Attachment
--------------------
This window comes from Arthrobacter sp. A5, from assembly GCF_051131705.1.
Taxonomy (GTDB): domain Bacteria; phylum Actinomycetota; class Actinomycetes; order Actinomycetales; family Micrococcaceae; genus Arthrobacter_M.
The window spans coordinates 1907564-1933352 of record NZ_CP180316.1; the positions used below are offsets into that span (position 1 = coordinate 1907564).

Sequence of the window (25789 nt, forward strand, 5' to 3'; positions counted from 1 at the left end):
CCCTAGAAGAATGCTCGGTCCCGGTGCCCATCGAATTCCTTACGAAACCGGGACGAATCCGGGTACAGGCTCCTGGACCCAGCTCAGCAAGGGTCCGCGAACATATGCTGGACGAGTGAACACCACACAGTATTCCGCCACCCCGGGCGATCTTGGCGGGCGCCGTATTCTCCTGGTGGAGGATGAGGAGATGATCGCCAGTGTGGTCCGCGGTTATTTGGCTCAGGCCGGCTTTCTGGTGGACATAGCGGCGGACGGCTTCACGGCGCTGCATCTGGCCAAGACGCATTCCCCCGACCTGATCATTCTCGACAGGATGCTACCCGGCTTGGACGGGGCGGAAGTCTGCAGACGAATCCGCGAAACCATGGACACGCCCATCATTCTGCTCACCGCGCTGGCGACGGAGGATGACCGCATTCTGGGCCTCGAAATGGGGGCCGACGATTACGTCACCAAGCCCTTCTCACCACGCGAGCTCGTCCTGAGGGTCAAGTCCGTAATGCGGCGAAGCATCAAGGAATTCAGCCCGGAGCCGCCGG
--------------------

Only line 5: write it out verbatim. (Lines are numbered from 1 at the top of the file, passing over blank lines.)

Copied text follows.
CCCTAGAAGAATGCTCGGTCCCGGTGCCCATCGAATTCCTTACGAAACCGGGACGAATCCGGGTACAGGCTCCTGGACCCAGCTCAGCAAGGGTCCGCGAACATATGCTGGACGAGTGAACACCACACAGTATTCCGCCACCCCGGGCGATCTTGGCGGGCGCCGTATTCTCCTGGTGGAGGATGAGGAGATGATCGCCAGTGTGGTCCGCGGTTATTTGGCTCAGGCCGGCTTTCTGGTGGACATAGCGGCGGACGGCTTCACGGCGCTGCATCTGGCCAAGACGCATTCCCCCGACCTGATCATTCTCGACAGGATGCTACCCGGCTTGGACGGGGCGGAAGTCTGCAGACGAATCCGCGAAACCATGGACACGCCCATCATTCTGCTCACCGCGCTGGCGACGGAGGATGACCGCATTCTGGGCCTCGAAATGGGGGCCGACGATTACGTCACCAAGCCCTTCTCACCACGCGAGCTCGTCCTGAGGGTCAAGTCCGTAATGCGGCGAAGCATCAAGGAATTCAGCCCGGAGCCGCCGG